Pregnant then Screwed granted permission for judicial review of SEISS impact on women on maternity leave
Campaign group Pregnant then Screwed has been granted permission for judicial review of the way women on maternity leave have been treated under the government's self employed income support scheme (SEISS).
Posted on 06 November 2020
They say the sums calculated in that way do not accurately represent ordinary trading profits for self-employed women who have been unable to work following the birth of their children.
Pregnant then Screwed is represented by Leigh Day solicitors, who argue that, having set up the SEISS scheme to “assist those self-employed persons, whose trade has been adversely affected by the economic impact of coronavirus”, the government is required to run it in a way that is not discriminatory.
The claimants say the government’s general policy of SEISS has a disproportionately prejudicial effect on those who have not worked during the relevant tax year because of maternity. They say women who have been on maternity leave between 2016-19 should be treated as a special category, which equality law requires to be treated differently, to avoid discrimination.
Joeli Brearley, CEO and Founder of Pregnant Then Screwed said:
''We are very pleased the judge has now stated that our claim against the Government for Indirect sex discrimination is arguable for the purposes of proceeding to a substantive hearing. Maternity leave is not the same as sick leave or taking a sabbatical, it is work that has a value to the whole of society, ensuring the next generation survive and thrive. By ignoring this unpaid labour, mainly done by women, the Government has yet again shown its contempt for those who do this critical care work, whilst simultaneously forcing many vulnerable new families into poverty.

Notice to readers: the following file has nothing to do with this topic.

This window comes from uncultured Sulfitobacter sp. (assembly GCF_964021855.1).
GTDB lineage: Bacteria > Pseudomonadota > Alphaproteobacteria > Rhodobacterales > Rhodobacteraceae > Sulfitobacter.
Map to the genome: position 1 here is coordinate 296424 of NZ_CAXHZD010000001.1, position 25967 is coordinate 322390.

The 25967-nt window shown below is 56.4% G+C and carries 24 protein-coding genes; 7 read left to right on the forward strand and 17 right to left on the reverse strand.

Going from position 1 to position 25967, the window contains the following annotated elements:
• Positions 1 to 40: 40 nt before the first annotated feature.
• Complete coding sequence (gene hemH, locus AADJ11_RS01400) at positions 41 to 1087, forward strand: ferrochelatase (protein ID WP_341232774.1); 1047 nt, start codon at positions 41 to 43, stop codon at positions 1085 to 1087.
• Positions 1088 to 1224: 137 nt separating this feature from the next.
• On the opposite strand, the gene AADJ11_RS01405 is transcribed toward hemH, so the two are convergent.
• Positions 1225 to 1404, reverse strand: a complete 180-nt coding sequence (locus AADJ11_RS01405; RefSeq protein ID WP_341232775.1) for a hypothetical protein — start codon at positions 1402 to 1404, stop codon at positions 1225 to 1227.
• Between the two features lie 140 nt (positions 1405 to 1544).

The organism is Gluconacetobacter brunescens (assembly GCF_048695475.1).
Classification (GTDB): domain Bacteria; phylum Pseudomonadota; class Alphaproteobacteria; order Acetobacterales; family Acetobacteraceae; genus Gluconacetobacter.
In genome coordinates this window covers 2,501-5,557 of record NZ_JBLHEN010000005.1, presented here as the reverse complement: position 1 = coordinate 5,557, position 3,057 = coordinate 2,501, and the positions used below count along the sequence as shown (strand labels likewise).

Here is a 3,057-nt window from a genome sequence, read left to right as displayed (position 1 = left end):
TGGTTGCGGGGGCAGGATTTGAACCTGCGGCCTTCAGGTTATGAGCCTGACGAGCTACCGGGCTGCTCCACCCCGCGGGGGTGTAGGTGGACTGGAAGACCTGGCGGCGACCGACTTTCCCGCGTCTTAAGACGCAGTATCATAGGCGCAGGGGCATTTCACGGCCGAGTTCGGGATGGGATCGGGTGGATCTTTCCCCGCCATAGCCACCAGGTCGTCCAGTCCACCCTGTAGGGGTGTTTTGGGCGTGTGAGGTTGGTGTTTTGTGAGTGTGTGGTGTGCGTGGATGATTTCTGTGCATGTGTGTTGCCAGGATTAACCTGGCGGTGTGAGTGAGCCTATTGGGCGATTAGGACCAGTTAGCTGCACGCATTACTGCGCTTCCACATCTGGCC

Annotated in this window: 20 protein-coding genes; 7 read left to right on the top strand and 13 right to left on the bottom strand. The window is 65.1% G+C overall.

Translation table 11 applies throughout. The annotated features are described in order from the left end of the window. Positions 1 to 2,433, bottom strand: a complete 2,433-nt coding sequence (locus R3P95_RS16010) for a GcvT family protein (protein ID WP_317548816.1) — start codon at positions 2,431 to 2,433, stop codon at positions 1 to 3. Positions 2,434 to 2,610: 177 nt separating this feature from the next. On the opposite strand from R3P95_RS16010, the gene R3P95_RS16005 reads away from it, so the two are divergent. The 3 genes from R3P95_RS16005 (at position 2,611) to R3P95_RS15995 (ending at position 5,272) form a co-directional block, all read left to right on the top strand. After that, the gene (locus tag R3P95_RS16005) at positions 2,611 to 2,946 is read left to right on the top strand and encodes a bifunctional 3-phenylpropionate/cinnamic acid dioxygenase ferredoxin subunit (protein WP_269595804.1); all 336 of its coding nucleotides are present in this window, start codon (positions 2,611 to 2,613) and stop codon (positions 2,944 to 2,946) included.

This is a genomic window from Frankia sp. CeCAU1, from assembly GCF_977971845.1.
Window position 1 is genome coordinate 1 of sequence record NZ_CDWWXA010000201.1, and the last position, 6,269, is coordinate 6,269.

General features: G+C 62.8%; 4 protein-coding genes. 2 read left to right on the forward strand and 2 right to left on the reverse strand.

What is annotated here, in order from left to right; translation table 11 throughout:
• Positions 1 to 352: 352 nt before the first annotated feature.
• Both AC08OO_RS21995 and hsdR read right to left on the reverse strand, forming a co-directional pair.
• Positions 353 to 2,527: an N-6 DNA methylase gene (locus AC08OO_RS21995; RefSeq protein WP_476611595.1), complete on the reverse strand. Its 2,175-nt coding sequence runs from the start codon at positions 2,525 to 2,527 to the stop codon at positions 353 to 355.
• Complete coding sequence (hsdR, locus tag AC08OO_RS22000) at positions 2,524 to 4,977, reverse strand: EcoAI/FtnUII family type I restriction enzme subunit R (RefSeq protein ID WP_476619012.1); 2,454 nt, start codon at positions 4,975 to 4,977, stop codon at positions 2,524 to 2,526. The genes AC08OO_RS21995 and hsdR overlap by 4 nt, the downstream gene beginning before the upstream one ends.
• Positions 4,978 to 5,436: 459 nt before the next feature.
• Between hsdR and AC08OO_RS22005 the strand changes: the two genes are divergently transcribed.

“The Government has a legal obligation to ensure none of its schemes has a disproportionate impact on anyone with a protected characteristic - the fact that women on maternity leave were clearly ignored when this scheme was designed, and continue to be ignored even when this issue was repeatedly raised in Westminster, is deeply worrying. We hope the judge will rule in our favour and these vulnerable new mothers will be given the money they are entitled to.’'
Leigh Day solicitor Anna Dews said:
“Our clients argue that the Defendant’s application of the self-employed income support scheme is unlawful because it disproportionately affects women who have not worked for reasons relating to maternity. The purpose of the SEISS, to provide financial support to self-employed workers during the ongoing pandemic, remains of utmost importance to our clients, their families and many others like them.”